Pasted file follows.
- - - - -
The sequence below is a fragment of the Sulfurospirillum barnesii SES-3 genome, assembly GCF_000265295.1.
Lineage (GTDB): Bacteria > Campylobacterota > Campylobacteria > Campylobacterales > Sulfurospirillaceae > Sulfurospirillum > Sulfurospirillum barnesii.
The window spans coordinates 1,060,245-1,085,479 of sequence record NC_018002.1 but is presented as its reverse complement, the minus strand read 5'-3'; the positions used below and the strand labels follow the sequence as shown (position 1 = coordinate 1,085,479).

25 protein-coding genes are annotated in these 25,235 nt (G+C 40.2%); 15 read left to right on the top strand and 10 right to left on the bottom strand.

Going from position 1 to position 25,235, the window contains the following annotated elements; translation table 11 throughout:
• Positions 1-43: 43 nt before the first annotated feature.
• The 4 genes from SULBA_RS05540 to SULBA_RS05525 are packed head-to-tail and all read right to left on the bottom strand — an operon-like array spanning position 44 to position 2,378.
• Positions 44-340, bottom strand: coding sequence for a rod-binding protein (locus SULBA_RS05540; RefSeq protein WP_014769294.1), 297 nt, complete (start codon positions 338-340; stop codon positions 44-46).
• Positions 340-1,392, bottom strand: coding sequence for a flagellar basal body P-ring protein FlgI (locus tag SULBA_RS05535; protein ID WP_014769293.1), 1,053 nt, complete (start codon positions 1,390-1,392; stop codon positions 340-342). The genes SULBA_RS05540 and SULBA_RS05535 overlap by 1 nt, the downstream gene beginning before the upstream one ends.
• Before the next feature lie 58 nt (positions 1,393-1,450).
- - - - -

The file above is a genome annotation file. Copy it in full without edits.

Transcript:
The sequence below is a fragment of the Sulfurospirillum barnesii SES-3 genome, assembly GCF_000265295.1.
Lineage (GTDB): Bacteria > Campylobacterota > Campylobacteria > Campylobacterales > Sulfurospirillaceae > Sulfurospirillum > Sulfurospirillum barnesii.
The window spans coordinates 1,060,245-1,085,479 of sequence record NC_018002.1 but is presented as its reverse complement, the minus strand read 5'-3'; the positions used below and the strand labels follow the sequence as shown (position 1 = coordinate 1,085,479).

25 protein-coding genes are annotated in these 25,235 nt (G+C 40.2%); 15 read left to right on the top strand and 10 right to left on the bottom strand.

Going from position 1 to position 25,235, the window contains the following annotated elements; translation table 11 throughout:
• Positions 1-43: 43 nt before the first annotated feature.
• The 4 genes from SULBA_RS05540 to SULBA_RS05525 are packed head-to-tail and all read right to left on the bottom strand — an operon-like array spanning position 44 to position 2,378.
• Positions 44-340, bottom strand: coding sequence for a rod-binding protein (locus SULBA_RS05540; RefSeq protein WP_014769294.1), 297 nt, complete (start codon positions 338-340; stop codon positions 44-46).
• Positions 340-1,392, bottom strand: coding sequence for a flagellar basal body P-ring protein FlgI (locus tag SULBA_RS05535; protein ID WP_014769293.1), 1,053 nt, complete (start codon positions 1,390-1,392; stop codon positions 340-342). The genes SULBA_RS05540 and SULBA_RS05535 overlap by 1 nt, the downstream gene beginning before the upstream one ends.
• Before the next feature lie 58 nt (positions 1,393-1,450).